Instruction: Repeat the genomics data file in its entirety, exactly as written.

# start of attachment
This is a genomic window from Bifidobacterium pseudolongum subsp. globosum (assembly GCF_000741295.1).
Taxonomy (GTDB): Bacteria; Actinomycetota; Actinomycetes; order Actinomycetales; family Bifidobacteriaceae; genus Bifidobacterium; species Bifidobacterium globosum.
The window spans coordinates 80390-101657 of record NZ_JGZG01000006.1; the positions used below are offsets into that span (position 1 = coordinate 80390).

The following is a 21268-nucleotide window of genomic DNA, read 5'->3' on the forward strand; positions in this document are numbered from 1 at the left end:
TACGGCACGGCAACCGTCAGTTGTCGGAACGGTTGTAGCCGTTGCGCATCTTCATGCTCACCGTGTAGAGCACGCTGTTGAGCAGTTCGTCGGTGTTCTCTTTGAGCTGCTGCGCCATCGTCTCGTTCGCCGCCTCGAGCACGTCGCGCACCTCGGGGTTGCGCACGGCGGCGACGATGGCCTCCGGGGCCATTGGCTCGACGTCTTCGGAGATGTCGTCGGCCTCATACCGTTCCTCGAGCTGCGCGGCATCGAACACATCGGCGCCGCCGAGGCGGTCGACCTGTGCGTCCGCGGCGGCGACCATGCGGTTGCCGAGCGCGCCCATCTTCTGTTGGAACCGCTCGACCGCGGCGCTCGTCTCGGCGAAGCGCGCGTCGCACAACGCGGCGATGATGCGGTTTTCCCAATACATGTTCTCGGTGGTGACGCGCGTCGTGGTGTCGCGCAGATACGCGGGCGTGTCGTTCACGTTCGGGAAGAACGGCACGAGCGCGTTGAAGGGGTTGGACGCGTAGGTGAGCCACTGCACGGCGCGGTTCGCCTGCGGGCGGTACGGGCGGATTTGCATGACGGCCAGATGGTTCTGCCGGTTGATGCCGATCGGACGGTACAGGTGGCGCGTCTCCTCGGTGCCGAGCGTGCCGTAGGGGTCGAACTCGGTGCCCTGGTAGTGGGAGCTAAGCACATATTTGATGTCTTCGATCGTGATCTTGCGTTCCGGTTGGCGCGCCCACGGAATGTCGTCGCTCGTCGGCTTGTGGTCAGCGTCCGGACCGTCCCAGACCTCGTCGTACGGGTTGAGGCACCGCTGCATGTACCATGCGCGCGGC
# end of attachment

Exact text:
This is a genomic window from Bifidobacterium pseudolongum subsp. globosum (assembly GCF_000741295.1).
Taxonomy (GTDB): Bacteria; Actinomycetota; Actinomycetes; order Actinomycetales; family Bifidobacteriaceae; genus Bifidobacterium; species Bifidobacterium globosum.
The window spans coordinates 80390-101657 of record NZ_JGZG01000006.1; the positions used below are offsets into that span (position 1 = coordinate 80390).

The following is a 21268-nucleotide window of genomic DNA, read 5'->3' on the forward strand; positions in this document are numbered from 1 at the left end:
TACGGCACGGCAACCGTCAGTTGTCGGAACGGTTGTAGCCGTTGCGCATCTTCATGCTCACCGTGTAGAGCACGCTGTTGAGCAGTTCGTCGGTGTTCTCTTTGAGCTGCTGCGCCATCGTCTCGTTCGCCGCCTCGAGCACGTCGCGCACCTCGGGGTTGCGCACGGCGGCGACGATGGCCTCCGGGGCCATTGGCTCGACGTCTTCGGAGATGTCGTCGGCCTCATACCGTTCCTCGAGCTGCGCGGCATCGAACACATCGGCGCCGCCGAGGCGGTCGACCTGTGCGTCCGCGGCGGCGACCATGCGGTTGCCGAGCGCGCCCATCTTCTGTTGGAACCGCTCGACCGCGGCGCTCGTCTCGGCGAAGCGCGCGTCGCACAACGCGGCGATGATGCGGTTTTCCCAATACATGTTCTCGGTGGTGACGCGCGTCGTGGTGTCGCGCAGATACGCGGGCGTGTCGTTCACGTTCGGGAAGAACGGCACGAGCGCGTTGAAGGGGTTGGACGCGTAGGTGAGCCACTGCACGGCGCGGTTCGCCTGCGGGCGGTACGGGCGGATTTGCATGACGGCCAGATGGTTCTGCCGGTTGATGCCGATCGGACGGTACAGGTGGCGCGTCTCCTCGGTGCCGAGCGTGCCGTAGGGGTCGAACTCGGTGCCCTGGTAGTGGGAGCTAAGCACATATTTGATGTCTTCGATCGTGATCTTGCGTTCCGGTTGGCGCGCCCACGGAATGTCGTCGCTCGTCGGCTTGTGGTCAGCGTCCGGACCGTCCCAGACCTCGTCGTACGGGTTGAGGCACCGCTGCATGTACCATGCGCGCGGC